There are about a dozen aluminum pellets in the palm of Peter Godart’s hand. He has been working on harnessing enough energy from these small pellets to power desalination and generate electricity to those who need it most – survivors of natural disasters.
“There’s a lot of energy in aluminum debris from natural disasters,” Godart explains. “If you pelletize aluminum and treat it with a small amount of gallium and indium, it becomes reactive with water.” The resulting reaction generates enough steam and hydrogen to provide the high pressure required for reverse osmosis, a common method of desalination. Godart has named this system Heat-Driven Reverse Osmosis (HDRO).
“Peter’s work is significant in that it provides an economical way to recycle materials while providing clean energy and fresh water,” adds Douglas Hart, professor of mechanical engineering and Godart’s advisor. “It is inexpensive, robust, efficient, and clean – producing no toxic emissions or waste.”
The device Godart has constructed to facilitate this system comprises two tube-like vessels connected by pipes. The aluminum fuel reacts with water inside one vessel. The resulting steam and hydrogen creates enough pressure to force seawater through a semipermeable membrane via reverse osmosis. After clean water is generated through this process, the remaining hydrogen can be stored and later used in a fuel cell to provide back-up electricity.
“The beautiful thing about this system is it’s super compact making it ideal for small scale disaster efforts,” Godart explains. “It could also conceivably be something campers, hikers, or sailors have on hand in the event of an emergency.”
Aluminum fuel has been a driving force in Godart’s academic career. As a mechanical engineering undergraduate at MIT, he took the class 2.013, Engineering Systems Design. During the class, he worked with aluminum fuel. “That experience really inspired me to start thinking about alternative sources of energy,” he recalls.
After earning his bachelor’s degree, Godart fulfilled a childhood dream and took a position at NASA’s Jet Propulsion Lab (JPL) working on the team responsible for operating the Mars Curiosity Rover. While at JPL, he also managed a project that looked into using aluminum fuel to power a lander that could someday be sent to Europa.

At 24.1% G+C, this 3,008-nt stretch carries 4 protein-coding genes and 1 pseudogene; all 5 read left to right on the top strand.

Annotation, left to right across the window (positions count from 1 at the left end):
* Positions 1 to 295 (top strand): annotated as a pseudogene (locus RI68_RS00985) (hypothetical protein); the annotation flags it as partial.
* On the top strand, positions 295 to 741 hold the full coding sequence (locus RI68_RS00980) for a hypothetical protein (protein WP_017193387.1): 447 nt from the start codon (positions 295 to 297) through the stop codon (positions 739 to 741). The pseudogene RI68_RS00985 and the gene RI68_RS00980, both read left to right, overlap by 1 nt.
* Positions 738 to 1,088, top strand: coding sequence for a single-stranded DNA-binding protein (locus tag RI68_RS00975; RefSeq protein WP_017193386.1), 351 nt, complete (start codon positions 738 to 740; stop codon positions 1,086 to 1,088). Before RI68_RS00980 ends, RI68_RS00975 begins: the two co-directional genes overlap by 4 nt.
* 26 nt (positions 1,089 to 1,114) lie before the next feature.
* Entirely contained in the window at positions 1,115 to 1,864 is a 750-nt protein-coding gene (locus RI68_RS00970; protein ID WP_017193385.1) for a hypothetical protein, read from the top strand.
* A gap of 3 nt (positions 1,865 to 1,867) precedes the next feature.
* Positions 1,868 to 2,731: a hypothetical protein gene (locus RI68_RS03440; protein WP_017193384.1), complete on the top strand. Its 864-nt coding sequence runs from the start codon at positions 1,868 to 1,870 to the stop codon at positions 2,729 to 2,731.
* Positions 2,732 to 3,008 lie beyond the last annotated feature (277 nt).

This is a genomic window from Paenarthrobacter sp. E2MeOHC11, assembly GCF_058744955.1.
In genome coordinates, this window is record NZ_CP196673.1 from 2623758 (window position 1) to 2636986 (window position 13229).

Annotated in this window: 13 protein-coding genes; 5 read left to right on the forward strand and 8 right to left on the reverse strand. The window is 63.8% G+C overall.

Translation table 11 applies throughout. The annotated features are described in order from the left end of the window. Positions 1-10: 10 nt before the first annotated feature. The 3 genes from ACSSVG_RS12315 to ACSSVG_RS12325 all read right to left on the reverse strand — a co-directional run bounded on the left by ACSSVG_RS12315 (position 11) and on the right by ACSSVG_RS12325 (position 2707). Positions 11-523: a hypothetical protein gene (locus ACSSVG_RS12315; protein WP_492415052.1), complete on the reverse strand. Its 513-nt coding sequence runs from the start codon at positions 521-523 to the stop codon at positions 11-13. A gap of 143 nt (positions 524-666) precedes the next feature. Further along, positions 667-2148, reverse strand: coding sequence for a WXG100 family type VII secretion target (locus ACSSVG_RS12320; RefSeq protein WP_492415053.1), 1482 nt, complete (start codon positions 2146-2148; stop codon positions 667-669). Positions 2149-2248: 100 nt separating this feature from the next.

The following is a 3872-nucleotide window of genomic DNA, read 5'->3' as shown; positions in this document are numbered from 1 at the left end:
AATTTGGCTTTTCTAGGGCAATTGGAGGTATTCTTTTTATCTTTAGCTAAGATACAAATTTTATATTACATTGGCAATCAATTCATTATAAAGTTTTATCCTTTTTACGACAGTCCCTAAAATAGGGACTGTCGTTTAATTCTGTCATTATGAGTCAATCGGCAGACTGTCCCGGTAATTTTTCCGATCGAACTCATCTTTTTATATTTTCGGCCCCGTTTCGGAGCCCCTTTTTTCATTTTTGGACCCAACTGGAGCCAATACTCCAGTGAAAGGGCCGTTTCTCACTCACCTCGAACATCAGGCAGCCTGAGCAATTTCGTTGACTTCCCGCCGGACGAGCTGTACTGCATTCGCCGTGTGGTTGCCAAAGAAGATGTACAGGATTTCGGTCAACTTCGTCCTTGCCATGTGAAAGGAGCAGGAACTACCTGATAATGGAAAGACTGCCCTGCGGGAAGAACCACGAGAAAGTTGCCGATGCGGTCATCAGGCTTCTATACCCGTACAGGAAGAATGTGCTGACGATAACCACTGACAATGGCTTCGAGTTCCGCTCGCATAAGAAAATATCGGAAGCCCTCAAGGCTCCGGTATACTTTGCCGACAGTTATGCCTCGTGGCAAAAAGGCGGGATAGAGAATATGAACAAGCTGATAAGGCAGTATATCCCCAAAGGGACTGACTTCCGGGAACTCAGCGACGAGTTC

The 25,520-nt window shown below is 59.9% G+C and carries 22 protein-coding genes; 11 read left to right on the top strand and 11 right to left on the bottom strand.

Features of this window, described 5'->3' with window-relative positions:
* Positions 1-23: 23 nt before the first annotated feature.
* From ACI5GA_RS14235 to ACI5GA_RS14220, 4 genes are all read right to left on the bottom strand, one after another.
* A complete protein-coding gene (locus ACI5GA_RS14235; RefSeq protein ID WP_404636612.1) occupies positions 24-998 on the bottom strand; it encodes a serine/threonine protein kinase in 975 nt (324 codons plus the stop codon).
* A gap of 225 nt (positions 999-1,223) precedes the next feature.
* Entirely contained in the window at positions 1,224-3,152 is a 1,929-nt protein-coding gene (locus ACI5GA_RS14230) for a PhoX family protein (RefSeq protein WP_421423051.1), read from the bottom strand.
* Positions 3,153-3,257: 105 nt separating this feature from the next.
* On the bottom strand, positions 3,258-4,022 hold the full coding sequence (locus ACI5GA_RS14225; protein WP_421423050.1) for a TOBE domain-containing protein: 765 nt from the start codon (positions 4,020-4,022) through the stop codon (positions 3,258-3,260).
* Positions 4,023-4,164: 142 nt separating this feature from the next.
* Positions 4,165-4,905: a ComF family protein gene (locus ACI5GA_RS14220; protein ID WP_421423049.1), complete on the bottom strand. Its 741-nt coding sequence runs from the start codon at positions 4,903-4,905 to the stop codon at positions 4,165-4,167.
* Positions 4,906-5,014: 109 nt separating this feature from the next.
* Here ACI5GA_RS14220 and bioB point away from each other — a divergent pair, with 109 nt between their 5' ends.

One day, Godart had an epiphany about his career path. Rather than focus on energy applications for space exploration, he realized he wanted to devote his attention to researching solutions for problems caused by anthropogenic climate change here on Earth. He called Hart, who was Godart’s instructor in class 2.013, went back to the East Coast, and enrolled in graduate school.
“I came back to MIT and immediately started working on energy applications related to climate change mitigation and adaptation,” recalls Godart. The spate of destructive hurricanes in 2017, including Hurricane Maria, shaped his work on HDRO.
Godart recently traveled to Puerto Rico while pursuing his other passion – jazz music. Since the age of six, he has played the piano and written music. As an Emerson Fellow at MIT since his freshman year, he has composed and performed music with the MIT Festival Jazz Ensemble, the MIT Wind Ensemble, and numerous small groups on campus and around Boston. This past year, Godart traveled with the MIT Festival Jazz Ensemble to perform in Puerto Rico with saxophonist Miguel Zenon and went with the MIT Wind Ensemble to the Dominican Republic.
“I got to see first-hand the aftermath of Hurricane Maria,” he says. Seeing the resulting trash that had accumulated in parts of Puerto Rico reinvigorated his current research focus. “I want to take the world’s aluminum trash that’s sitting in landfills and extract the energy from it.”
In addition to looking into how to turn things like soda cans into usable fuel, Godart has shifted to studying the technoeconomics of how aluminum energy conversion can be implemented in different regions of the world. While he examines ways to make aluminum waste more valuable locally, Godart will continue to experimentally work on his HDRO system. He was recently named a Martin Family Society Fellow for Sustainability, a Hugh Hampton Young Fellow, and a J-WAFS Fellow for Water Solutions.